“Hope without action is completely useless.”

“I believe it is time to dream together – to dream about education not for a lucky few but for all. And it is time to make the dream of education for all become fact.”

“The greatest ‘at-risk’ circumstance students face may be the school’s low, and self-fulfilling, expectations.”

“Children need places that are safe, that are nurturing, that welcome their families, that welcome their culture, their language and have them really be able to learn and prepare themselves for life.”

“Make no mistake about it. Giving up on our neighborhood public schools means giving up on our communities. Justice, not charity; education for all, not for the few. Los Vales No Valen.”

“School accountability should not and need not mean that high-stakes decisions in children’s lives are made on the basis of tests nor that tests dictate what children learn.”

“A teacher who is caring, skilled, well-prepared, able to build on the strengths that children bring, and partners with families to co-create a challenging learning environment is a treasure.”

“We live to some purpose: Helping schools work for all children and valuing children, educators, families and communities. We care deeply about children and believe that the lives and choices of many hang in the balance of what you and I as educators are able to provide today.”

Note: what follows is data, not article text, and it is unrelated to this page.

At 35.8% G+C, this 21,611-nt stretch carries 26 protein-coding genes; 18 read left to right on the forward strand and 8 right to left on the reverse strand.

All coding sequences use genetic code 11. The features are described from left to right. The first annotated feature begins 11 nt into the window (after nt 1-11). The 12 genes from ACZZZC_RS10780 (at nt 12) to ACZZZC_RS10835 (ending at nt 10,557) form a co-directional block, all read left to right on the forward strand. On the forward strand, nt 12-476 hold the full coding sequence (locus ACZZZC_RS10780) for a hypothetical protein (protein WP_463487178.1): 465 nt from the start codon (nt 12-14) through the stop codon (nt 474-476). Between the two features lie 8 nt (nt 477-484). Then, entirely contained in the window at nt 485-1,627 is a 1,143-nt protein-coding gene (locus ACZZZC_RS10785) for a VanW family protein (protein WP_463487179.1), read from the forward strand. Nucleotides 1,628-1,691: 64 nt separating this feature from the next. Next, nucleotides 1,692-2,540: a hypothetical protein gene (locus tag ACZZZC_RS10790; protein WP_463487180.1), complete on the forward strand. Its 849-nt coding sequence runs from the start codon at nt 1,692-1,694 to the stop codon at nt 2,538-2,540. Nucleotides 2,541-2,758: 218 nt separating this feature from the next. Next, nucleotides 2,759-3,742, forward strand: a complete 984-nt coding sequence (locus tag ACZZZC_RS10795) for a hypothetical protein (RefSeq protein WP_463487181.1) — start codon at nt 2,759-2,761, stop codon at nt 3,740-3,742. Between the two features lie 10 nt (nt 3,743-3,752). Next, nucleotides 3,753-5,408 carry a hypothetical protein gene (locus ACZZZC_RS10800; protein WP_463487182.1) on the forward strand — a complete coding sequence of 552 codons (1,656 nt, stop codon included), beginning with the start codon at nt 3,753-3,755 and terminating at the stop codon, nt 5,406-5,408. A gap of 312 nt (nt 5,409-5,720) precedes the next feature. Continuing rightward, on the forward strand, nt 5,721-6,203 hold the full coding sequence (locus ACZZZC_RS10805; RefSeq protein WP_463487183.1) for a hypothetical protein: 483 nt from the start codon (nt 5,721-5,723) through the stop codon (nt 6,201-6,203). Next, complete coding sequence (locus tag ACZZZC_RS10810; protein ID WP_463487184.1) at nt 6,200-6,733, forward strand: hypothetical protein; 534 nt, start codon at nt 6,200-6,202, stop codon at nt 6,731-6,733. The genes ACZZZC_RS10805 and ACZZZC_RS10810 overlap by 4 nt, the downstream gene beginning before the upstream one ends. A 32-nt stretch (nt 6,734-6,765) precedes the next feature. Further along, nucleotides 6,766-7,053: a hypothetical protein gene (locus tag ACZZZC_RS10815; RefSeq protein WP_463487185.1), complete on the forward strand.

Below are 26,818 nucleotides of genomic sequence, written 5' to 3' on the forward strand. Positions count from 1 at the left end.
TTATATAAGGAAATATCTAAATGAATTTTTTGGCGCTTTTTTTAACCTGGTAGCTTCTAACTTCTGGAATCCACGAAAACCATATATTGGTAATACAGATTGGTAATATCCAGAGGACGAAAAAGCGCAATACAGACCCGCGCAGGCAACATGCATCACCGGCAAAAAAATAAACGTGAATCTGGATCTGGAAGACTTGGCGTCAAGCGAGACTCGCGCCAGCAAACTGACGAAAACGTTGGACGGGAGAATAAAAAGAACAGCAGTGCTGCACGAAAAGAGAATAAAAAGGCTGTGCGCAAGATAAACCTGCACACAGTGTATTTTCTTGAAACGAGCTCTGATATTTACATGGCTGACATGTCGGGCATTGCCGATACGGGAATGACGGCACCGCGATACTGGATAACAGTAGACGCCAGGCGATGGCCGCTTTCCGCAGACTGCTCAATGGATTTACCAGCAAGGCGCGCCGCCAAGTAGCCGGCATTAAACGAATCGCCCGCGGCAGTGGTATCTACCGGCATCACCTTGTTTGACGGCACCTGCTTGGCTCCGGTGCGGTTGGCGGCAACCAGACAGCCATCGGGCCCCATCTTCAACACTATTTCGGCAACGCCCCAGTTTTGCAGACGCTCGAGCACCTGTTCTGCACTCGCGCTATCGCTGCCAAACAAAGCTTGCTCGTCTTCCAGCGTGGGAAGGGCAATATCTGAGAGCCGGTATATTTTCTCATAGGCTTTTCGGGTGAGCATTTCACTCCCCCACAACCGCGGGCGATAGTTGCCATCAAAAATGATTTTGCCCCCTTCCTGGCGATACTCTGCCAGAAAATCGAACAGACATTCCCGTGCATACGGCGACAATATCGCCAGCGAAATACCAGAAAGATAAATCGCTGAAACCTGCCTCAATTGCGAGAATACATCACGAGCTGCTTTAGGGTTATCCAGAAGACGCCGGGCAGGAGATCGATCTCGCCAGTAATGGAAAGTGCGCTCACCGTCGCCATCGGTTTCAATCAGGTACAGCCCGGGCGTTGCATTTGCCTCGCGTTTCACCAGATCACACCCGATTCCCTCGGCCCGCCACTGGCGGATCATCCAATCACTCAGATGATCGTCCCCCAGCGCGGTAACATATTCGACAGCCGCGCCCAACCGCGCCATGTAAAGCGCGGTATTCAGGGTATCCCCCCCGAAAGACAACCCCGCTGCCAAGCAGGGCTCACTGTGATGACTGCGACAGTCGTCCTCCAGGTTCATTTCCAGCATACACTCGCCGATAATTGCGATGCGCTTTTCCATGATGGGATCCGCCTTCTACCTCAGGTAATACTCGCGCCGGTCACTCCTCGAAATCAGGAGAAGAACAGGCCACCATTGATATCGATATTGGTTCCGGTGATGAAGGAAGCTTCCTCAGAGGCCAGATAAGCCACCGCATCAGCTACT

“Being poor doesn’t affect your brain. It’s what society does to you when you are poor that affects your brain.”

“When a school struggles with diverse children to make them easier to teach, it is not serving the best interests of the children. The emphasis should not be on making children ready to learn but on making schools ready to teach.”

“There can be no doubt: we need an excellent education for all our children. And where there is no equity, there can be no excellence.”

“Many feel that the ‘big’ fights are behind us: but it is now that our children need us most. Today, let us make good on the promise we have all made, in our hearts, to kids. Let us not look away, or look on and do nothing but transform our caring, our willingness to serve, into action.”

“I believe that so much is riding on the success of our public schools: democracy, overall economic strength, opportunity for all. I also believe that when we look at education from the perspective of a human right, we are talking about the powerful future not only of society but of each person and in each group in our society. This is a great promise.”

“The challenge before us is not that the faces of our nation’s children are changing. Our challenge is not our children at all, but rather our capacity, commitment and will as adults to achieve excellence in education for all students – every one.”

“The truth is that children do not fail because they are bad children. They do not fail because of the language they speak or the color of their skin. They do not fail because they are from poor families. They do not fail because they are not motivated, not determined, not focused, or not persistent enough. Children fail in school because we let them down. We, as a community, let them down.”